It’s sure been a lot fun printing 3D designs created by Garden Street Academy students and staff, but how cool would it be to print yourself? Getting ready for the new school year, we’ve amped up the “Whoa, that’s awesome!” factor by doing just that.
We recently received a 3D scanner–a device that attaches to an iPad and allows us to create 3D models of objects as small as eight inches and as large as ten feet. It’s a structured light sensor, which means it sends out low-power infrared laser beams in a gridded pattern and interprets how the beams reflect back. It’s the same technology behind Microsoft’s Xbox Kinect.
John Gomm advocated for a 3D scanner last spring when we decided to create the makerspace. We pre-ordered Occipital’s Structure Sensor soon afterward, and we waited with baited breath until it was delivered a few weeks ago. We’ve been having a lot of fun since the staff returned from summer break. As you can see from the image at the top of the post, John has been scanning and printing busts of staff all week.
3D scans can also be viewed in a web browser on sites like Sketchfab, where you can rotate the object and zoom in to see more detail. Below are textured scans of John Gomm and yours truly.
What’s amazing is that these scans only take a couple of minutes, and they’re quite accurate. The above models of me and John were scanned by an app called ItSeez3D. This app combines the infrared scanner with photos taken by the iPad’s camera to create a photo-realistic model using a texture map. However, the resolution of the 3D data seems to be a bit lower than using the Structure Scanner app which only creates non-textured models.
Documenting student work
One of the cool applications of a 3D scanner is to help document student work. In addition to painting and drawing, our students also create 3D artwork such as fashion, pottery, sculptures. Instead of a photo of a dress created in our Fashion Design elective, our students can now scan the dress and model so that every detail can be viewed from anywhere at anytime.
As a quick test, I tried to scan a large origami crane created by Leane, our Lower School sports and PE facilitator. She teaches a two-week origami elective in the spring semester to our K-8 students.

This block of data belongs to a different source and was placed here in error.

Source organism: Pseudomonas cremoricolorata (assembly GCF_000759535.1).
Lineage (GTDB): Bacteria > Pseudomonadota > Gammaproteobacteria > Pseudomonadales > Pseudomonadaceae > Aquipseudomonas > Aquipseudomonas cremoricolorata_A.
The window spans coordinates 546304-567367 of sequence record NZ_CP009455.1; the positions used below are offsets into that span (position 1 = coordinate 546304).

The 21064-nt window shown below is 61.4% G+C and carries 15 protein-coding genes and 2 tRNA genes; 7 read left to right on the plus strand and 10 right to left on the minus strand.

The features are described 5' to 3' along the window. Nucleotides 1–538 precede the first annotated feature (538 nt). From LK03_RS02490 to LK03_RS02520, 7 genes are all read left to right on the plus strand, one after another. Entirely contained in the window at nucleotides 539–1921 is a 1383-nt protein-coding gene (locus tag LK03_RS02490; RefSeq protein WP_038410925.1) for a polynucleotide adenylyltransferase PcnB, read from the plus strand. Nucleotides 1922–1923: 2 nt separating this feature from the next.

The crane wasn’t scanned under ideal circumstances and the software still needs some work, but it worked well enough to give pretty good idea of the crane’s structure. The crane’s small size is also on the lower end of the scanner’s abilities.
There are many other possibilities. Patrick Faulk, our new Upper Art facilitator, will be teaching an industrial design and sculpture course this year. Projects from this class will make great (if not challenging) 3D subjects. For our play productions, we can scan our actors in their costumes. Robots built by our makerspace will make good subjects as well. Patti Strout, our Lower School Technology Specialist, began experimenting with augmented reality with our iPads last spring. The 3D scanner can “augment” the augmented reality activities even more.
There are some limitations to the scanner. It doesn’t work well outdoors. The sun washes out the signal from the infrared laser, but that’s the price you pay for using a laser that’s safe for eyes. Reflective objects, like those made of metal, can also be challenging to scan. Furthermore, small elements like shoe laces or flower stems don’t scan very well either.
The scanner can be easily attached to a 4th generation iPad, iPad Air, and iPad Mini. Some have used and iPhone 5S to scan as well. It will work on Android devices, but you have to purchase a separate “hacker” usb cable. Also, the company doesn’t yet manufacture a bracket for any Android devices. Incidentally, the Structure Sensor scanner was a Kickstarter project.
Another company, Cubify, also has a very similar scanner: the iSense scanner. In fact, the iSense is made and licensed by Occipital, but the accompanying software is supposed to be more developed.
Despite the limitations, this is a very powerful piece of hardware. We’re only just beginning to discover what it can do. No doubt its capabilities will improve as developers refine and create new scanning apps.